For more information, contact Queen’s University communications officers Una Bradley on 028 9097 5320 (Mon-Wed) or Michelle Cassidy on 028 9097 5310 (Thurs-Fri) or email firstname.lastname@example.org
WHEN: Monday 24th – Thursday 27th August 2015
WHERE: Redcastle Hotel, Inishowen, Co Donegal
Queen’s will host a four-day Summer School dedicated to the work of the Northern-Irish dramatist, Brian Friel.
The School of Creative Arts at Queen’s in association with the Lughnasa International Friel Festival will celebrate the work of the playwright through delivering drama workshops, seminars, the annual Brian Friel Lecture as well as a bus-trip around ‘Ballybeg’ over four days this summer in Co Donegal.
A special event will focus on one of Friel’s most popular works, Dancing at Lughnasa, with a lecture-demonstration and workshop by David Bolger, Artistic Director of CoisCeim Dance Theatre, and the choreographer for both the original stage and film versions of the play, convened by Dr Aoife McGrath under the title ‘Moving Text’.
Keynote lectures will also be given by Professor Patrick Lonergan (NUI Galway) and Dr Mark Phelan (Queen’s University).
Workshops will also take place with themes including The Monologue Plays with Dr Mark Phelan, Performing Friel’s Women with Dr Brenda Winter-Palmer (a founder member of Charabanc Theatre Company and Replay Productions) and The Stagecraft of Brian Friel with David Grant (former Artistic Director of the Lyric Theatre, Belfast and Director of Education at Queen's School of Creative Arts).
Please email David Grant on email@example.com for further details or to book a place on the Summer School
For media inquiries please contact Queen’s Communications Office on 028 9097 5320 (Mon-Wed) or 028 9097 5310 (Thurs-Fri) or email firstname.lastname@example.org
A ground-breaking new drug combination that could prolong the lives of cystic fibrosis patients, has been trialled by researchers at Queen’s University Belfast.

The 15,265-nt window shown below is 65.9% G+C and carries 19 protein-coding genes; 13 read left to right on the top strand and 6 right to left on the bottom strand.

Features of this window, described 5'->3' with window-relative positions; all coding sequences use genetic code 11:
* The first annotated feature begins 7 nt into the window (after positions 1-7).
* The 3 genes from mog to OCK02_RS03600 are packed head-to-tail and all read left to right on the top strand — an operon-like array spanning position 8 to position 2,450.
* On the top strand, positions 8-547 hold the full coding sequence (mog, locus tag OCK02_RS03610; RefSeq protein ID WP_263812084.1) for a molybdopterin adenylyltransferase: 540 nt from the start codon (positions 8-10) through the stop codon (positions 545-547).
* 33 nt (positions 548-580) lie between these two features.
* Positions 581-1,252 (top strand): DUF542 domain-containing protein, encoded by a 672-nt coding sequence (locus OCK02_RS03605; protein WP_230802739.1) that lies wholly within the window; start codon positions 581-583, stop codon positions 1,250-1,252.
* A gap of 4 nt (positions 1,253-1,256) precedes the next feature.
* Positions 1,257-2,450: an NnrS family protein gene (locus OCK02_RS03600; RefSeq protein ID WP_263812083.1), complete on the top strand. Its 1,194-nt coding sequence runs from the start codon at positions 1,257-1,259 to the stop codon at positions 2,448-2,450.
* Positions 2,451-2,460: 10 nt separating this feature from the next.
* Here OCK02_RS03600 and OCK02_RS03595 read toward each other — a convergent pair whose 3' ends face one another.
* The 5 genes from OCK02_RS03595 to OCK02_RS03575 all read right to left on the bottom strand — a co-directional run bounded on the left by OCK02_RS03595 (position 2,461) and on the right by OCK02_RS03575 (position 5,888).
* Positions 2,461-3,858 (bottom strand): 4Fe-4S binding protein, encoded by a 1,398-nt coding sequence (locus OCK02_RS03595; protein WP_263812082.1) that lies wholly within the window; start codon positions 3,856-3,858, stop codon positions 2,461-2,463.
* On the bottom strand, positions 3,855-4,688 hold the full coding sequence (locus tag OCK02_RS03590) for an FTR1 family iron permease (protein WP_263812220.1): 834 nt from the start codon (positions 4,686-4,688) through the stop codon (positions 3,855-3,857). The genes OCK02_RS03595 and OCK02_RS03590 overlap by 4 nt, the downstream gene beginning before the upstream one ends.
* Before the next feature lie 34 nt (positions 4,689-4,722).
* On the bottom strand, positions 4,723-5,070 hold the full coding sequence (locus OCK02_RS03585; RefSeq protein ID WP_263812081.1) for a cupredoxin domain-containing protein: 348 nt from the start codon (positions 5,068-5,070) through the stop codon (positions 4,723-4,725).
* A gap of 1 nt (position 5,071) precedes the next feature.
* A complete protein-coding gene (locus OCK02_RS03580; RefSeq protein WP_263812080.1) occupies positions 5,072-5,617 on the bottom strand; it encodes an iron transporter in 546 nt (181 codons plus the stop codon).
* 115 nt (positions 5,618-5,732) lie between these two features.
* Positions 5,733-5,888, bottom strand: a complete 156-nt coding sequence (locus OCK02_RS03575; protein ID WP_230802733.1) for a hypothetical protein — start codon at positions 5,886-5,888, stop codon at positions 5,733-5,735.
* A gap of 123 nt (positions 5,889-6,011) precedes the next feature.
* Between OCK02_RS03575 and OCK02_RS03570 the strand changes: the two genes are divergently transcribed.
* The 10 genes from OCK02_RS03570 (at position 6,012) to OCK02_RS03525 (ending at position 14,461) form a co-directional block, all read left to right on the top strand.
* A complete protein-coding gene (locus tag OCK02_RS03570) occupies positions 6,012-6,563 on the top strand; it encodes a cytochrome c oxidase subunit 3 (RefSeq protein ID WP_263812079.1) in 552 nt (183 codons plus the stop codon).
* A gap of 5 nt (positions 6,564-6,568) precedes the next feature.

Researchers from the School of Medicine, Dentistry and Biomedical Sciences at Queen’s and the Belfast Health and Social Care Trust (BHSCT), were part of an international research team who showed that a combination of two drugs - Lumafactor and Ivacaftor – can improve lung function and reduce hospital treatments for cystic fibrosis sufferers.
The team carried out clinical trials in centres across the world with over 1,100 people who have the most common form of cystic fibrosis, F508del, a life limiting genetic disease which can affect the lungs, liver, pancreas and kidneys.
The results of the combination drug trial showed:
- A reduction in the number of hospital courses of antibiotic treatment
- An improvement in patient’s breathing tests
- Improvements in patient’s weight and in quality of life
The combination treatment, which has been developed by Vertex, a pharmaceutical company based in Boston MA, is now undergoing assessment for approval and clinical use. Co-author of the research, Professor Stuart Elborn, from the School of Medicine, Dentistry and Biomedical Sciences at Queen’s, said: “These results represent a further major advance in finding treatments which correct the basic problem in cystic fibrosis and improve the lives of patients living with the condition.
“This is the latest example of the commitment of researchers and staff at Queen’s and the BHSCT to advancing knowledge and achieving excellence for the benefit of everyone in society.”
The international research team who carried out the study involved scientists from the UK, Ireland, the United States, Australia, Italy, France and Canada.
Media inquiries to Andrew Kennedy, Queen’s Communications Office, on email@example.com or 028 9097 5384.
Enterprise, Trade and Investment Minister Jonathan Bell pictured with Professor Chris Elliott, Queen's University Belfast, Michael Bell, NIFDA and Alastair Hamilton, CEO Invest NI.